THE UNKNOWN PART OF THE WORLD WARS
As you know by now, at War-Race community, we honor much more than the battles and the soldiers who fought them. When we think of the war effort, we generally see men in action, fighting for our freedom. This nonetheless paints only one side of the story. Much effort is put into place in showing how the battles were fought and what sacrifices were needed in order to do so. On the other hand, a significant part of how this all came to be is left out, unfortunately.
We should acknowledge that women should not be associated with weeping, waiting wives, mothers and darlings. On the contrary, they gave their sons to the battlefields, went on serving as nurses, working in munition factories, building ships, maintaining farms, being airplane mechanics and any other job in any other industry you could imagine. And if that wasn’t enough, they even served in battle like men. So women played various pivotal roles and without them, history and our present-day would be completely different. This too completely changed the family structure and perception of women in society that finally led to giving birth to the right to vote and so much more.
You can read all about it in our section War-Race Women
For each Race, we will put a spotlight on a Woman who played a crucial role as well.
For the first edition of Battle of The Bulge we decided to give you the story of
AUGUSTA CHIWY aka The Forgotten Angel.
Augusta Chiwy was born in 1921 in the Belgian Congo, daughter of a veterinarian from Bastogne and his wife of Congolese origin. The family returned to Belgium when Augusta was nine years old. In 1940, at the age of 19, she continued her nursing training in Leuven. On 16 December 1944, at her father’s request, she returned to Bastogne.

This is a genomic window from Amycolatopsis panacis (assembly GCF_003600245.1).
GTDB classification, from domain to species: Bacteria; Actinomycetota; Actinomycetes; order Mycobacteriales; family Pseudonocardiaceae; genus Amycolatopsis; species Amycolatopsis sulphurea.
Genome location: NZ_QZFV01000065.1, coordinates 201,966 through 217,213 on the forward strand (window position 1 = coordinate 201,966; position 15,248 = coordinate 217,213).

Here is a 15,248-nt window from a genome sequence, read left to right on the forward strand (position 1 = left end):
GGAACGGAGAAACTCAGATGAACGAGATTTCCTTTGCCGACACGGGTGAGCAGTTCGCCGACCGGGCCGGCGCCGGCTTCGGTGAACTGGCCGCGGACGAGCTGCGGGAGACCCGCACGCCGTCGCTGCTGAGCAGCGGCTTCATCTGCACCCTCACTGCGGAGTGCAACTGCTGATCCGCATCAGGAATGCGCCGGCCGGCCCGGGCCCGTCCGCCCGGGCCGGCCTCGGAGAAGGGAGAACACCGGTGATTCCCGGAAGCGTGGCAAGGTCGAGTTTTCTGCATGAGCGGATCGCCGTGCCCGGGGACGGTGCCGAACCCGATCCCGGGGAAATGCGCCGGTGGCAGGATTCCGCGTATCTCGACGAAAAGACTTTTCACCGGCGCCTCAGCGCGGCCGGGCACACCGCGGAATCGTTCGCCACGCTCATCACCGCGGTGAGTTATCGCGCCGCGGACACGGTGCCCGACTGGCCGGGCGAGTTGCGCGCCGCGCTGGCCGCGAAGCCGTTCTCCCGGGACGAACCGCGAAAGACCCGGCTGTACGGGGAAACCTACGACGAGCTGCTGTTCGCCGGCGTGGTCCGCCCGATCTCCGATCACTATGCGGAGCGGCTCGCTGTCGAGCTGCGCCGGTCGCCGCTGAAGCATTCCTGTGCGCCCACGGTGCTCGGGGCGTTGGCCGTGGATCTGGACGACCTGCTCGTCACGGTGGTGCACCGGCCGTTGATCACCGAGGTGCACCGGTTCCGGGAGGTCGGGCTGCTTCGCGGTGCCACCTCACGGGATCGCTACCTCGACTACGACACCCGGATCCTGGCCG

It was on the same 16th December that the Battle of the Bulge started in the Ardennes. The city of Bastogne was surrounded a few days after its arrival. After helping her uncle doctor, she volunteered as a nurse in a makeshift hospital of the 20th US Armoured Infantry Battalion, then part of the 10th Armoured Division. Despite the lack of resources, Augusta treated many American soldiers involved in the Battle of the Bulge as well as Belgian civilians trapped in the encircled city.
After the War, Augusta kept her story quiet for a very long time. The British historian Martin King, during his research for his book Voices of the bulge, finally managed to find her in a retirement home near Brussels. He listens to her tell what she has experienced and revealed it to the public. The writer Stephen Ambrose refers to it in his book Band of Brothers, under the name of “Anna”.
2011: Civilian Medal of Merit for Humanitarian Mission on behalf of the Supreme Allied Commander Europe
2011: Knight of the Order of the Crown by a decision of King Albert 2.
2014: Honorary Citizen of the city of Bastogne.
Augusta died in Brussels on 23 August 2015
War-Race Women, come and honor the women like Augusta as there were many more. See you on 5 Jan 2020, for the first edition of Battle Of the Bulge. RACE TO HONOR!